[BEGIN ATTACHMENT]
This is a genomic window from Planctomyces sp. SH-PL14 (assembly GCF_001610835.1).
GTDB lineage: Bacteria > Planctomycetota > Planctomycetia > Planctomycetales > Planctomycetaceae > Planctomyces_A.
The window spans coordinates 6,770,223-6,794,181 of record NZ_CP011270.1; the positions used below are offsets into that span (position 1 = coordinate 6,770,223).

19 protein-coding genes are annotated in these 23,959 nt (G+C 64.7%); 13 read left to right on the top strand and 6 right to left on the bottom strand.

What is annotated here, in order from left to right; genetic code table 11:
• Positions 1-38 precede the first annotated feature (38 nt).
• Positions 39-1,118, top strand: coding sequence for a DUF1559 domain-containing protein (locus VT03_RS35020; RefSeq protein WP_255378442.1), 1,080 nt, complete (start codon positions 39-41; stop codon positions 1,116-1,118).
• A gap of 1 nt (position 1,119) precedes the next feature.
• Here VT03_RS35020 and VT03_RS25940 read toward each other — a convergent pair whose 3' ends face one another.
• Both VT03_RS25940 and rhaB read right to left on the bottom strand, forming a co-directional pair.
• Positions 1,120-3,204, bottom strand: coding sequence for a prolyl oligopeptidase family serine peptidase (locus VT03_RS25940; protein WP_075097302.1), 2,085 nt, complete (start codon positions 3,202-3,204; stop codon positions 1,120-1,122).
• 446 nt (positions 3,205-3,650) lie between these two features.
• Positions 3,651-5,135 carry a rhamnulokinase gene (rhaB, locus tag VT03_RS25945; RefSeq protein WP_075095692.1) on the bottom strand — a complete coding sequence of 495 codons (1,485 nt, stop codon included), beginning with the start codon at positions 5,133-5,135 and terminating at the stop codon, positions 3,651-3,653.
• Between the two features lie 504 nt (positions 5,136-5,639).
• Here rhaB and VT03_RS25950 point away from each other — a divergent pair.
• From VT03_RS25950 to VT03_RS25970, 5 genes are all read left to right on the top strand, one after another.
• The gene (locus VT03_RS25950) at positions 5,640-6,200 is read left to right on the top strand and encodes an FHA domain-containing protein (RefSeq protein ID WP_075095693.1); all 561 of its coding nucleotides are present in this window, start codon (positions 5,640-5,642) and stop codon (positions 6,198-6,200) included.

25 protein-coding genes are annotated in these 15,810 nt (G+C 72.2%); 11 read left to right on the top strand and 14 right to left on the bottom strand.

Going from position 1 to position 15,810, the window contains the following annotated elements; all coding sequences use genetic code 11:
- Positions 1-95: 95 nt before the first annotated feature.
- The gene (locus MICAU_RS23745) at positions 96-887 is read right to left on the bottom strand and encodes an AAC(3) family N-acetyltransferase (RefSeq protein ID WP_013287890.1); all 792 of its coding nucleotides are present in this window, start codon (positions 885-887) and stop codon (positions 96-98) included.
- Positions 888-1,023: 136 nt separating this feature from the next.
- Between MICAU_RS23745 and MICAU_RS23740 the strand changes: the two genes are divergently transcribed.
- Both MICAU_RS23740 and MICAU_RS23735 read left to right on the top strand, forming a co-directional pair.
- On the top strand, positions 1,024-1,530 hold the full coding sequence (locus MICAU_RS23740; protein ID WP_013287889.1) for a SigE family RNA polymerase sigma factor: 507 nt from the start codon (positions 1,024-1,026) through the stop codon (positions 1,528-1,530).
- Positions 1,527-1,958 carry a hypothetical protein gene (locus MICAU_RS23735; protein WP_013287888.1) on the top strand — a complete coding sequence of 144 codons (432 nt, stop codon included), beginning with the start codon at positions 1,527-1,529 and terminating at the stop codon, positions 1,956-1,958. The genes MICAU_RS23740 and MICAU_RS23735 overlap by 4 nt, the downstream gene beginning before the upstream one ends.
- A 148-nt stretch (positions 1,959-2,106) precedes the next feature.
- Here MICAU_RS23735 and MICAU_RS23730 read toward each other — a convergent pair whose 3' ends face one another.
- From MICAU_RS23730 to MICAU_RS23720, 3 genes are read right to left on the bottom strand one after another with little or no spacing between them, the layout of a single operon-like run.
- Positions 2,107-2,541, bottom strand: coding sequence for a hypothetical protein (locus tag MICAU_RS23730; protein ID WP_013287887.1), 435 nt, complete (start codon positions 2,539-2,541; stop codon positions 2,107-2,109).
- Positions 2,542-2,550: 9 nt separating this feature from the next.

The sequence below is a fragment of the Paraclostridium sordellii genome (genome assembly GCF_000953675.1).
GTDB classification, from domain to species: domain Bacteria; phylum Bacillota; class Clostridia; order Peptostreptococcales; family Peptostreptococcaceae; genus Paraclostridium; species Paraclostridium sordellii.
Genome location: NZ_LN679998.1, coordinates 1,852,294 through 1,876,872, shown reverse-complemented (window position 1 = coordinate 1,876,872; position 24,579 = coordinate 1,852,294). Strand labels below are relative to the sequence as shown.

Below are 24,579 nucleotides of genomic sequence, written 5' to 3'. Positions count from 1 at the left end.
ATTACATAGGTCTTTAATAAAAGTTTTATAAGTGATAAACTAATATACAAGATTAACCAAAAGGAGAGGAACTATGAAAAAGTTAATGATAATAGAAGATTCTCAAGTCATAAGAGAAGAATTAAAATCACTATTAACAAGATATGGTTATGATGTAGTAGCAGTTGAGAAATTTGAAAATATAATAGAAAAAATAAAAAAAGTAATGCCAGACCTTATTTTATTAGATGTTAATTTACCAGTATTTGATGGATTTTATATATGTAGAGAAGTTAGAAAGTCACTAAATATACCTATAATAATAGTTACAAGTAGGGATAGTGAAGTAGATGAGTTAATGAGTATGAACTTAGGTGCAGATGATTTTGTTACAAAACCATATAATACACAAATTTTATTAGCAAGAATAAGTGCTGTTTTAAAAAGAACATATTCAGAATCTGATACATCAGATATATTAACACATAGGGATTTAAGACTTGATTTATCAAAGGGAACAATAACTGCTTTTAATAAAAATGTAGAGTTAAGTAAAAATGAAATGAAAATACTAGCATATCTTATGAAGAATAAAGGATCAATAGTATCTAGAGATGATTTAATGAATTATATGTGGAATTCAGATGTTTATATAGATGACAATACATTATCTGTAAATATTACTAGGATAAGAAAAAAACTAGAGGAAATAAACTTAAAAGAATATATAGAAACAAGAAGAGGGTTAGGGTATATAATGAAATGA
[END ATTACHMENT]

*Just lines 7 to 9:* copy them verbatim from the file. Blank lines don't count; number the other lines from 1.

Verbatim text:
• Positions 39-1,118, top strand: coding sequence for a DUF1559 domain-containing protein (locus VT03_RS35020; RefSeq protein WP_255378442.1), 1,080 nt, complete (start codon positions 39-41; stop codon positions 1,116-1,118).
• A gap of 1 nt (position 1,119) precedes the next feature.
• Here VT03_RS35020 and VT03_RS25940 read toward each other — a convergent pair whose 3' ends face one another.